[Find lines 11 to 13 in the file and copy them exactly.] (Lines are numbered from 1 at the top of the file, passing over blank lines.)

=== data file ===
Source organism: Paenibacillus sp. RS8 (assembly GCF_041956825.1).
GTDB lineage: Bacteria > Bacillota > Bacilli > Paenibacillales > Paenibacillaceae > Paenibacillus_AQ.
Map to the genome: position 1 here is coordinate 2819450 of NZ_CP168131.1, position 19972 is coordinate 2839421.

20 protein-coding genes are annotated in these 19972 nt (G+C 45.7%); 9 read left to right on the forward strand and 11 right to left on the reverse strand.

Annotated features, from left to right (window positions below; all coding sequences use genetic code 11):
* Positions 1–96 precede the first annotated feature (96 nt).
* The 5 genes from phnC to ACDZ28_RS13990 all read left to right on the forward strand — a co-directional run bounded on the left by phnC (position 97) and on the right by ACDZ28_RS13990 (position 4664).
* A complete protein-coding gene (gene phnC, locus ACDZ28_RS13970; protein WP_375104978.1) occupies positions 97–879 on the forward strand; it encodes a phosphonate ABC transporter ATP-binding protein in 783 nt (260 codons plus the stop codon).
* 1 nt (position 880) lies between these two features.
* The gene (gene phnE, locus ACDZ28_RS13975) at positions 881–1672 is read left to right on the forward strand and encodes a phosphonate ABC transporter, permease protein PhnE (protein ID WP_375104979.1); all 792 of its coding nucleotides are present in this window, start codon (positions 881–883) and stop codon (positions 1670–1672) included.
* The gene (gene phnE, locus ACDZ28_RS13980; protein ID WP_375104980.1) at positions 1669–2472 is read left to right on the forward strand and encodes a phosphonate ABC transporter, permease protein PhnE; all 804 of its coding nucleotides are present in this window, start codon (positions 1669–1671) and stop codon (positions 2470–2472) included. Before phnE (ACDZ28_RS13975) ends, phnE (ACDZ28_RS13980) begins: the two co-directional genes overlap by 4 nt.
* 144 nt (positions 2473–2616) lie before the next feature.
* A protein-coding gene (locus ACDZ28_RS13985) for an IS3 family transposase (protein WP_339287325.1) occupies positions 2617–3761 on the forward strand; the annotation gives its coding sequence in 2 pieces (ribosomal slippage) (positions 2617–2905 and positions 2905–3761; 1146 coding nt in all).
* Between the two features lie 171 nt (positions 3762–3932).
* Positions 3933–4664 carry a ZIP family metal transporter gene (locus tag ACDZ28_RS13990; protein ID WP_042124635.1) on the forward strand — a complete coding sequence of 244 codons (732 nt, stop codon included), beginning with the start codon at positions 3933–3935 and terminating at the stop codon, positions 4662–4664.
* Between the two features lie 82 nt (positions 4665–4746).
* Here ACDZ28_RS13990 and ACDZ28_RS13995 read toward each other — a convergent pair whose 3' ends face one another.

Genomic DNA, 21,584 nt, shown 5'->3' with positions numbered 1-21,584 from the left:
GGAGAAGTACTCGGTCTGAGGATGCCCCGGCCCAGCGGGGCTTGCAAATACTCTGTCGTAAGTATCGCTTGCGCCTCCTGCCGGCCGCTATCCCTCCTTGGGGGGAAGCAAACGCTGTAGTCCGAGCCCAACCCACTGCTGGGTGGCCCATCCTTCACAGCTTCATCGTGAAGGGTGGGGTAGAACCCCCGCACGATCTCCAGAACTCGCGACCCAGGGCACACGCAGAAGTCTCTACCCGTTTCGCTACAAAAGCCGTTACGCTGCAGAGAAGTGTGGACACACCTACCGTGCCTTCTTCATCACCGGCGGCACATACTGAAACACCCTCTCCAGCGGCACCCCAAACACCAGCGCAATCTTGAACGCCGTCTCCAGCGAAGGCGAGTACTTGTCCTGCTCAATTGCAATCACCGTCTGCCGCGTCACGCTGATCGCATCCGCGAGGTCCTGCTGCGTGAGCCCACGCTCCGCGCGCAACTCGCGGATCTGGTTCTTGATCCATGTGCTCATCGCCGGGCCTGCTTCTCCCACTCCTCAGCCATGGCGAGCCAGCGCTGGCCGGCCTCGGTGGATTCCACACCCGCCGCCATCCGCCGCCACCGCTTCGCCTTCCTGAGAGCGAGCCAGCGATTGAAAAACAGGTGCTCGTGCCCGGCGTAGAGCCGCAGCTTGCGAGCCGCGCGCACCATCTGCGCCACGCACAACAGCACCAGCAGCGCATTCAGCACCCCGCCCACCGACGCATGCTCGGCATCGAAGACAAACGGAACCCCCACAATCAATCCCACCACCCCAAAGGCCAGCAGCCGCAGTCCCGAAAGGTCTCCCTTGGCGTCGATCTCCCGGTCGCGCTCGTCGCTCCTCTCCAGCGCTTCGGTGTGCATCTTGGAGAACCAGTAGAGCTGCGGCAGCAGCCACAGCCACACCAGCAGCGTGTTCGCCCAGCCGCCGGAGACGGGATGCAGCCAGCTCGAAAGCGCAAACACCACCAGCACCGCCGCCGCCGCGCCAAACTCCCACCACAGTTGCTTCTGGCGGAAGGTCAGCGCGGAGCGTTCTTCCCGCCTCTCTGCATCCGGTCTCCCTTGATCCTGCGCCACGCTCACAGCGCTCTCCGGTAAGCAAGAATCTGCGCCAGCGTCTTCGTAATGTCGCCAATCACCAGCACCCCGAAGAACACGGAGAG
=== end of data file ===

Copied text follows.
* The gene (gene phnE, locus ACDZ28_RS13980; protein ID WP_375104980.1) at positions 1669–2472 is read left to right on the forward strand and encodes a phosphonate ABC transporter, permease protein PhnE; all 804 of its coding nucleotides are present in this window, start codon (positions 1669–1671) and stop codon (positions 2470–2472) included. Before phnE (ACDZ28_RS13975) ends, phnE (ACDZ28_RS13980) begins: the two co-directional genes overlap by 4 nt.
* 144 nt (positions 2473–2616) lie before the next feature.
* A protein-coding gene (locus ACDZ28_RS13985) for an IS3 family transposase (protein WP_339287325.1) occupies positions 2617–3761 on the forward strand; the annotation gives its coding sequence in 2 pieces (ribosomal slippage) (positions 2617–2905 and positions 2905–3761; 1146 coding nt in all).